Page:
Hardening off usually takes about a week and a half, depending on the weather. Don't bring them out in really foul weather, cold, strong wind, or pounding rain.

Setting plants out

After the last (you hope) spring frost, and after the soil has warmed up, you are ready to set out your plants. The first to hit the garden are the cabbage family, as they can take more cold than can tomatoes, peppers, and eggplants. These are either set into rows, with the plants about 18 inches apart in each row and the rows about 20 inches or more apart. Or set them in beds 18 inches away from each other.

Where cutworms are a problem, make a little cardboard collar for each plant. I use old toilet paper and paper towel centers, cut down to two inches. As you plant each plant, slip one of these collars on it, burying all but ¾ inch below the ground. As cutworms chew off plants at ground level, the collar keeps them away without toxic chemicals.

Set the plants in just a little deeper than they were in the growing container. In dry climates, set each plant into a little basin, which will help hold water. In wet areas, plant each row on a raised bed to keep the roots moist, but not wet. Few garden plants tolerate "wet feet."

The best type of frost protection for tomatoes and pepper plants is Wall 'O Water, a poly cylinder of tubes which you fill with water, making a tipi around your plant. I've had temps down to 18 degrees, with snow a foot deep for two days, and had the plants not only survive, but actually thrive.

Other frost protections are paper hot caps, milk jugs with the top cut off, and floating row covers. However, all offer much less frost protection than the Walls 'O Water.

Mulching new plants

At planting time I try to scatter a light mulch around each plant, only an inch deep at this time. This will help hold moisture and keep new weed seedlings at bay, but it is not so deep that cutworms can chew the plant above the collar.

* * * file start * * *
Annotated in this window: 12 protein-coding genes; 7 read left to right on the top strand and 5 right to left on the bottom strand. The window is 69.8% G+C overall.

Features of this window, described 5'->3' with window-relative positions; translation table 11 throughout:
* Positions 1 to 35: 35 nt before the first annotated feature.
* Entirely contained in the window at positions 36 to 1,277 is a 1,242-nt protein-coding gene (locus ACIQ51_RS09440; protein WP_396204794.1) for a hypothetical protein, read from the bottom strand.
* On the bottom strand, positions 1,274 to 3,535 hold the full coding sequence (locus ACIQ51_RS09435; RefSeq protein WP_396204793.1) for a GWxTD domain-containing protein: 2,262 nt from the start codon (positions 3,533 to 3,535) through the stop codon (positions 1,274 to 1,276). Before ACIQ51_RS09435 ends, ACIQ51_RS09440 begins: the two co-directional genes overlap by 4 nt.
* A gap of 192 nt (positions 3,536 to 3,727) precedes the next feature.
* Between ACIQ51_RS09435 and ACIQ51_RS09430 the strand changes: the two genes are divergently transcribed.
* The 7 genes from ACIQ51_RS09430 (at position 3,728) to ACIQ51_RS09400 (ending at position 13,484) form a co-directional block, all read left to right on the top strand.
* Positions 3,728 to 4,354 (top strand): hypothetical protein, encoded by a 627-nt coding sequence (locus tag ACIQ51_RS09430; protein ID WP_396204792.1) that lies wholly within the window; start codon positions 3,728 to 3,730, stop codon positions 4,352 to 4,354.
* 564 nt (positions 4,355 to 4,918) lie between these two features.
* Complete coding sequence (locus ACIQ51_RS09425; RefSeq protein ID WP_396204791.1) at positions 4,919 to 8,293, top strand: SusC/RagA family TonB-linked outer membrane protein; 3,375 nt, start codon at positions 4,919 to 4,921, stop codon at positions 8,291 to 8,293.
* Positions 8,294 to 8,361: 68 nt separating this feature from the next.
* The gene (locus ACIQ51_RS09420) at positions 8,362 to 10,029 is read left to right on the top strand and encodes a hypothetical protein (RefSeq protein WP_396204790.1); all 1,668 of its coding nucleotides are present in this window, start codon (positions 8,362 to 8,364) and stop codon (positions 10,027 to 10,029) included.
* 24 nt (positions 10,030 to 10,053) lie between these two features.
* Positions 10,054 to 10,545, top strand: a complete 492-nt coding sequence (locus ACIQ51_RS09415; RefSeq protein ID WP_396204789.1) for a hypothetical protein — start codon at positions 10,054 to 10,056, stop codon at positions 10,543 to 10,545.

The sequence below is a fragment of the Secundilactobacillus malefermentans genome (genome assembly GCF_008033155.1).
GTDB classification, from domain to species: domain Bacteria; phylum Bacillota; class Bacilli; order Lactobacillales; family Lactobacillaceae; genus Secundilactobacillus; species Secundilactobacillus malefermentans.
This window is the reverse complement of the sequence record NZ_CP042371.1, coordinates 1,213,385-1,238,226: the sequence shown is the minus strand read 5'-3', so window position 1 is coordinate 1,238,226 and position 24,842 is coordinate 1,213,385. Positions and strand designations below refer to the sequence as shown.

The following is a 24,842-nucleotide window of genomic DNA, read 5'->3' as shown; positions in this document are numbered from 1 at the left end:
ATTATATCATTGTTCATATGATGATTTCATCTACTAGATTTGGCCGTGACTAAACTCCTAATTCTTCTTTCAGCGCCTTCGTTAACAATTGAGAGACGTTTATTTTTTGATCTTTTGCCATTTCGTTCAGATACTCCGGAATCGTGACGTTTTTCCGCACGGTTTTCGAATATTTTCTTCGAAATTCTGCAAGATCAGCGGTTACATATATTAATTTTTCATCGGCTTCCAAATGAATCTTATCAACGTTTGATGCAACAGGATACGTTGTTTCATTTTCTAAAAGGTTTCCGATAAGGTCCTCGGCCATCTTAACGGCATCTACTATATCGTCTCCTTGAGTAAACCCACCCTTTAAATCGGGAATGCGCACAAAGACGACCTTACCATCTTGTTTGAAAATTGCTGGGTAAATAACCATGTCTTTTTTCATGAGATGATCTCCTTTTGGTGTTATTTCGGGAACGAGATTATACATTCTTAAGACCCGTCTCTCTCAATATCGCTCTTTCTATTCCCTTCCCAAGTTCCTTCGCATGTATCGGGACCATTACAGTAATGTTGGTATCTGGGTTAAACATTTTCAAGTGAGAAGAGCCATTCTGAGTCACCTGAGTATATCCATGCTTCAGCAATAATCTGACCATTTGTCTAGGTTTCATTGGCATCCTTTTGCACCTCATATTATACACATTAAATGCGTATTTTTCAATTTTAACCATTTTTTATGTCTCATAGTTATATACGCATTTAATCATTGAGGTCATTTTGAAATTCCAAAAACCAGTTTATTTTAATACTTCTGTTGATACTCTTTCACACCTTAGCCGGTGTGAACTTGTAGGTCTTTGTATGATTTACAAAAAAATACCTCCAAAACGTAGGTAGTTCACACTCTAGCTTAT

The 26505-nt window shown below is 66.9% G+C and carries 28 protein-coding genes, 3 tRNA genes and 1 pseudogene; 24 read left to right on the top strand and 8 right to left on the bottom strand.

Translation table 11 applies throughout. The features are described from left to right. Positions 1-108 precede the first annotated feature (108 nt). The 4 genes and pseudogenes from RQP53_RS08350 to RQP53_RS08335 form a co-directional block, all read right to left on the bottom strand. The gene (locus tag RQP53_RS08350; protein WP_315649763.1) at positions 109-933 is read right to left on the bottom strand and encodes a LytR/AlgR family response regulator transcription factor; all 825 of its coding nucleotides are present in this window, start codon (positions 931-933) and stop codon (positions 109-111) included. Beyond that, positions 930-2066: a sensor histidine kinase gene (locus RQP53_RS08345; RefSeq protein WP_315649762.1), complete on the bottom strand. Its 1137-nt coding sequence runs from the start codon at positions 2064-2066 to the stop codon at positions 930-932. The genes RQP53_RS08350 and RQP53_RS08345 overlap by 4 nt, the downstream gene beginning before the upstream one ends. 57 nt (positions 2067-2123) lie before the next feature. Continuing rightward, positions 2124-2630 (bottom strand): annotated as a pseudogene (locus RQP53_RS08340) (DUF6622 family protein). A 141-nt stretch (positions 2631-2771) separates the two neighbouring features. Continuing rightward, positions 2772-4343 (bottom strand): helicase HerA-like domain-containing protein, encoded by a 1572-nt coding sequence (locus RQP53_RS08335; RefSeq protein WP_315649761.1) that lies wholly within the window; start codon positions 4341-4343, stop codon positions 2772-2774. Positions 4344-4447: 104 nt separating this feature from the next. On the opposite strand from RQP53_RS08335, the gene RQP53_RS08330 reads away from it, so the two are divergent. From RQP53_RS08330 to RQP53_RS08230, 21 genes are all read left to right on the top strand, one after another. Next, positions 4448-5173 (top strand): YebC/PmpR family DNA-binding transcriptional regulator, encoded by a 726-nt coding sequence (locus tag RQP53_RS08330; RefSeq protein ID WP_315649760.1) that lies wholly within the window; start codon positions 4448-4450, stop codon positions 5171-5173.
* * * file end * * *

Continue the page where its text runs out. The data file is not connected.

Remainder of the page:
As the plants grow, increase the mulch until it is eight inches deep. Too shallow a mulch will let the weeds poke through and will not hold enough moisture to be of benefit.

Some of my favorite mulches are clean straw, pine needles, and rotted manure compost. Never use hay that has gone to seed before being cut. One of the worst weed messes I've ever had resulted after I used old loose hay from a barn hay mow as mulch in my garden. I had enough timothy to cut hay in my tomato patch.

Direct seeding

Luckily, not all seeds need be started ahead of time, in the house or in a greenhouse. In fact most vegetables are best seeded directly into the garden in all but growing zones 1 and 2.

When spring arrives and the soil warms up enough to be able to be tilled well, you may begin planting your garden. There will be hard frosts to come, but there are many "frost-proof" veggies that will do well anyway. My usual order of planting goes like this: peas, onions, spinach, potatoes (from cut pieces of seed potato), carrots, lettuce, amaranth, parsnips, and beets. After the last expected spring frost, I finish planting all the tender vegetables that frost will probably kill if it hits those tender seedlings—beans, cukes, melons, squash, pumpkin, etc.

As you progress, you'll find that seeds are addicting. Right now I have more than two apple boxes full of them, just waiting for spring. No, I won't plant them all. Some I'll save for another year, some I'll give away to those in need, and some I'll trade for an interesting new acquisition.

But it is sure fun sketching out different gardens, using different varieties I have in that "magic box," as my son, David, calls it. I hope you'll join us this year.